Earneast money needed for FHA loans

How Much Earnest Money Do I Need for an FHA Loan?

Earnest money shows the seller you’re serious about buying their property.

You write a check as soon as you receive an accepted offer. That money sits at the escrow company until it’s applied to the down payment and closing costs at the end of the transaction. 

But if you back out of the sale without a legitimate reason, the seller can keep your earnest money. 

That’s why a bigger earnest money check helps your offer get accepted. You won’t likely back out of a sale if it will cost you $5,000 or $10,000 to get out of the deal.

So, how much earnest money is enough for an FHA loan, or any loan type? Let’s find out.

See if you qualify for FHA. Speak with a licensed lender here.

How much earnest money do you need for FHA?

FHA doesn’t set a minimum earnest money deposit. Rather, you and your real estate agent will determine your earnest money amount based on the local market.

In a competitive market, you might deposit $5,000 to $10,000 or even more. But for a low-demand home, $500 might suffice.

Sellers don’t usually think about earnest money in percentages. But you might consider about 1% sufficient for FHA. You will put a dollar amount on the purchase agreement in an area of the contract that reads like the following:


Earnest Money

A good faith deposit of __________ U.S. Dollars ($______) (the “Earnest Money”) shall be payable to ______(Escrow Agent) in the form of ☐check ☐certified funds ☐money order ☐cash. 


It’s, frankly, guesswork to know exactly how much earnest money to pay. You don’t want to make your offer look weak, but you should avoid risking all your cash, too. 

Start your FHA pre-approval by finding your lender.

Does a large earnest money deposit help your FHA offer get accepted?

If a seller receives multiple offers, they often remove FHA ones, even ones with big earnest money. This is a cold, hard truth in today’s market.

But this isn’t always the case. The seller looks at all the offers if they get just one, two, or three. A large earnest money deposit could make your offer stand out.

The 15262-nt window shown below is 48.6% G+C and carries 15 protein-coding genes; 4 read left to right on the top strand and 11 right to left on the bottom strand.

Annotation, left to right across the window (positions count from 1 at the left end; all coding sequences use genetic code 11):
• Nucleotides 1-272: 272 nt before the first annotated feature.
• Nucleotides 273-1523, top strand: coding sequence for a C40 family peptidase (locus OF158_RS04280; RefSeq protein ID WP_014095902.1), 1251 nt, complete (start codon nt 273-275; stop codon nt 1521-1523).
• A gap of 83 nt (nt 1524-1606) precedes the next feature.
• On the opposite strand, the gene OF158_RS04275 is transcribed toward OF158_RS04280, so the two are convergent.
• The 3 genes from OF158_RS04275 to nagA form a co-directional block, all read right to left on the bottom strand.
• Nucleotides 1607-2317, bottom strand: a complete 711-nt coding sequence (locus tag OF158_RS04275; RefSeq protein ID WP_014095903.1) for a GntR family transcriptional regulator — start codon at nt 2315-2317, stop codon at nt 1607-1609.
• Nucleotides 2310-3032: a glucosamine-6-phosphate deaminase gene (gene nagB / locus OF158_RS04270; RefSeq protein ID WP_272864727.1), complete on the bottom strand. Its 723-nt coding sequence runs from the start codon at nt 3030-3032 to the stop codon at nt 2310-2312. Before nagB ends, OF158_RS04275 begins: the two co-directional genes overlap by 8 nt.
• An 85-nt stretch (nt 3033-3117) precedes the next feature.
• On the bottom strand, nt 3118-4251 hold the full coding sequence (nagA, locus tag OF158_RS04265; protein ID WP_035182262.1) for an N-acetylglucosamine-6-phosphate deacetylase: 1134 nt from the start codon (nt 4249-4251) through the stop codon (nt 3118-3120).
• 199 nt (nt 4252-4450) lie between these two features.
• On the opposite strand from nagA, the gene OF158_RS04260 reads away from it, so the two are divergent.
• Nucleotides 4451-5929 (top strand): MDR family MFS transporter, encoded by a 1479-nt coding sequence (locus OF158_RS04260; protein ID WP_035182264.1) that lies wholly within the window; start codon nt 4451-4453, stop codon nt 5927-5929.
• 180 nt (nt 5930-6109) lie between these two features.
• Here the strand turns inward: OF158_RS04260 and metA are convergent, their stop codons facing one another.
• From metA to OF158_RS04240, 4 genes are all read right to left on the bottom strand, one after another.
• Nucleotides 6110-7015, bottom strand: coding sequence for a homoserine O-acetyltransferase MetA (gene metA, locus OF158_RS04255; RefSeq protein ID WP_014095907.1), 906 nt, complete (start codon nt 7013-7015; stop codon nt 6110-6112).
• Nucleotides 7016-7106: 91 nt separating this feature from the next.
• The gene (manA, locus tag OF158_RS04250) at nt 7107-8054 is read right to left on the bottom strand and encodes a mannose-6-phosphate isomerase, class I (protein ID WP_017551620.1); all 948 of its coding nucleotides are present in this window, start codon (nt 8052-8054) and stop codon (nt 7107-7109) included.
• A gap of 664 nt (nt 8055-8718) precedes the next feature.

For example, you’re buying a $200,000 house. You’ve received a fully-underwritten pre-approval from your lender and the home looks solid. You’re confident the sale will go through.

You could offer $10,000 in earnest money – 5% of the sales price. This could catch the seller’s eye and let them know you’re a serious and confident buyer. This could even win out over a conventional offer with just $500 in earnest money.

How and when do you pay earnest money?

You make your earnest money payment by check, money order, or wire. You must have the earnest money on hand when you make an offer. You pay earnest money within a day or two of getting an accepted offer.

It does not go to the seller directly. Rather, the escrow company holds it.

The escrow company divvies up money to the appropriate parties at closing. 

Does FHA require proof of the earnest money source?

The lender will verify the source of your earnest money if it’s greater than 1% of the sales price or “excessive based on the borrower’s history of accumulating savings.”

So, the lender might ask you to verify $500 or $1,000 in earnest money even if it’s less than 1% of the home price.

You need to provide:

  • A copy of the check
  • Verification from escrow that the funds were received
  • Bank statement or third-party verification showing sufficient funds at the time of the deposit

You can use gift funds for your down payment, but you must receive a gift letter and follow other gift guidelines.